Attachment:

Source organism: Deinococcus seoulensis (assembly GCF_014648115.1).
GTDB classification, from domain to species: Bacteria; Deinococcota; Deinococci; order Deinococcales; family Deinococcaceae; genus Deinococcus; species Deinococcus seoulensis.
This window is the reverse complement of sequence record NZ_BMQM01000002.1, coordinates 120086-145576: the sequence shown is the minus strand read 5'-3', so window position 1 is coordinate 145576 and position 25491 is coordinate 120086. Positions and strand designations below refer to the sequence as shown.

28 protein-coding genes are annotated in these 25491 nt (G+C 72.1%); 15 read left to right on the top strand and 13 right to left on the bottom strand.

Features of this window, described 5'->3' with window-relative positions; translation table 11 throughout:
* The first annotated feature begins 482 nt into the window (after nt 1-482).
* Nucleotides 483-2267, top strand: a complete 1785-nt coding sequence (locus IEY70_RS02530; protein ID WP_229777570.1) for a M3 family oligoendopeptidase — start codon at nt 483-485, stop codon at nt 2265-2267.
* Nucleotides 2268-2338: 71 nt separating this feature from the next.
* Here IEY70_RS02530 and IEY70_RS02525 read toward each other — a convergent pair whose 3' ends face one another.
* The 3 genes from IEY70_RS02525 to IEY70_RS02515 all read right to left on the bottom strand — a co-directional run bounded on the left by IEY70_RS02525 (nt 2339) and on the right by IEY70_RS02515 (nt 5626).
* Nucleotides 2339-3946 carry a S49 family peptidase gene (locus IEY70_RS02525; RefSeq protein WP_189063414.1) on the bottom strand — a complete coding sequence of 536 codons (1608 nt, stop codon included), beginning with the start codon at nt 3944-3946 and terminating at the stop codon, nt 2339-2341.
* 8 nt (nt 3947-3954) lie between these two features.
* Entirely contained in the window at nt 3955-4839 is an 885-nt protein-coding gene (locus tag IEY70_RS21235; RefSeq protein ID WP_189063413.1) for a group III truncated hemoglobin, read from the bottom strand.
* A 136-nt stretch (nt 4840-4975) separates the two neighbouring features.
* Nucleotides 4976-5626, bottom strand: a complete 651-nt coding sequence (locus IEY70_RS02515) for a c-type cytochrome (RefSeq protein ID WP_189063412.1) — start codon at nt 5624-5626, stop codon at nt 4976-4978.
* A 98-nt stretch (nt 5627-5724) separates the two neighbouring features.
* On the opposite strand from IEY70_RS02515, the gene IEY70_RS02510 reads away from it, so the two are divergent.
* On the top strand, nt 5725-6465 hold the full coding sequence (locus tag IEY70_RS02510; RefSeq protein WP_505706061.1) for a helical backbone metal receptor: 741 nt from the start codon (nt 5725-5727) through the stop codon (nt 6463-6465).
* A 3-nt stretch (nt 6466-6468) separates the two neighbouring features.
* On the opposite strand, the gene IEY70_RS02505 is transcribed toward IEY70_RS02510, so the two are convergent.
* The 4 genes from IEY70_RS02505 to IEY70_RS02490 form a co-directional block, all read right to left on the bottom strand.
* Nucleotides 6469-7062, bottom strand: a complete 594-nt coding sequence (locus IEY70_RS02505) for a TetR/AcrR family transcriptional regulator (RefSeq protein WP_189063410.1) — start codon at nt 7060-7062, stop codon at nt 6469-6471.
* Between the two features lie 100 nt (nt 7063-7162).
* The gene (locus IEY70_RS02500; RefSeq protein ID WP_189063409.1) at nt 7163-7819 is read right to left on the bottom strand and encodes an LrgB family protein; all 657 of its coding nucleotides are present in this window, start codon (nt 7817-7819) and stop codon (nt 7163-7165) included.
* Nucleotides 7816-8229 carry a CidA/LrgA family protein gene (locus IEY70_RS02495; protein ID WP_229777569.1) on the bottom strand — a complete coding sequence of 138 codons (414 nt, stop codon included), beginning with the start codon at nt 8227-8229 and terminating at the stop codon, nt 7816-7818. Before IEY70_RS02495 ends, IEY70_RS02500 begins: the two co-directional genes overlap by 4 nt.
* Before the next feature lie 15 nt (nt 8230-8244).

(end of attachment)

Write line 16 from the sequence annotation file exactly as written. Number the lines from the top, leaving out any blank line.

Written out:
* A 98-nt stretch (nt 5627-5724) separates the two neighbouring features.